Highland High School, 1999
Hometown: Salt Lake City, UT
Major: Mathematics
Year: Senior
Faculty Mentor: Gordan Savin
(Project Beginning Spring 2003)

Project Proposal:
My research project is to investigate the properties of elliptic functions. These functions take the form y2 = ax3 + bx2 + cx + d. These functions are interesting to me because so many branches of mathematics are involved, including number theory, group theory, algebraic topology, and complex analysis.

I plan to study properties like the group structure of elliptic curves, uniformization of elliptic curves, and the Weierstrass P-function, which has the form P(z) = 1/Z2 + Sigmaw in L(1/(z-w)2 - 1/w2) where L = mw1 + nw2 is a lattice defined in the complex plane by two vectors w1 and w2, and has the interesting property that it is the solution to the differential equation [P'(z)]2 = 4P3(z) + aP(z) + b.

My goal is to learn more about elliptic curves and to learn more about the different branches of mathematics that are connected with elliptic curves as well as how they interrelate. I am also looking forward to experiencing mathematical research.

Ronald McKay
Penncrest High School, 1988
Hometown: Media, PA
Major: Mathematics
Year: Senior
Faculty Mentor: Davar Khoshnevisan
(Project Beginning Spring 2003)

Project Proposal:
The topic I would like to do research on is Ito diffusions. An Ito diffusion is a model of a random walk-like process. A random walk is a mathematical model for molecular motion. A particle starts at an initial position, and a random process (such as flipping a fair coin) dictates which direction the particle moves at each time step. Each random process, and thus each step, is independent of the preceding step. In other words, let S0=0 be the position of the particle at time n=0. The values X1, X2, ... are independent random variables that take values +1 or -1 with probability 1/2 each, and represent the displacement values at times 1, 2, ... The position at time n is given by Sn=X1 + ... + Xn. The study of random walks has certain inherent interest, but one important development is summed up in Donsker's Theorem (Monroe Donsker, 1951). Donsker's Theorem states that, if run for a long time, a simulated random walk with mean zero and variance one looks like Brownian motion. Brownian motion is the name of the phenomenon of random collisions between particles. Just like random walks, the study of Brownian motion has intrinsic interest, as well as applications in various fields such as polymer theory, quantum physics, financial mathematics, and population genetics.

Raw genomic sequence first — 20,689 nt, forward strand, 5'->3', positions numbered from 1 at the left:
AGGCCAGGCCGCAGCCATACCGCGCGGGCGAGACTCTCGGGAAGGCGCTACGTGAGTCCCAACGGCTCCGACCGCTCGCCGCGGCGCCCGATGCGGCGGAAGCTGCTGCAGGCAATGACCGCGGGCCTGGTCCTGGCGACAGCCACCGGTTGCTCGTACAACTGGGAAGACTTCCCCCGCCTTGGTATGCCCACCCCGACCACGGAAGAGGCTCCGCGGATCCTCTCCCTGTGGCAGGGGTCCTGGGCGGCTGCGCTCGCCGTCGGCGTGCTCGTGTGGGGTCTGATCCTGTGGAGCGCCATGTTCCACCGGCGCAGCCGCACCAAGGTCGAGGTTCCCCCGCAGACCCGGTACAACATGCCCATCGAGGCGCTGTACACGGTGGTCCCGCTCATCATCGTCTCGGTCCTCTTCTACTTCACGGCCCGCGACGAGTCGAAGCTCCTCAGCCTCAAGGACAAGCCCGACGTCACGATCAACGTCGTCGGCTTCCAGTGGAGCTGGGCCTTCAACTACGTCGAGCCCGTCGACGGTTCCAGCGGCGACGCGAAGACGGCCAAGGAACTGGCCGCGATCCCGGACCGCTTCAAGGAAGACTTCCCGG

To simulate one-dimensional Brownian motion from the discrete steps of the random walk, Sn = X1 + ... + Xn, we let X1, X2, ... be independent identically distributed random variables with mean zero and variance one. For large n, the random graph of S1/square root of n, S2/square root of n, ... Sn/square root of n is very close to the graph of Brownian motion until time one. The 1/square root of n term is a scaling term that acts to compress the axes of the graph so that the Brownian motion remains to scale for large values of n (n to infinity gives the approximation of Brownian motion).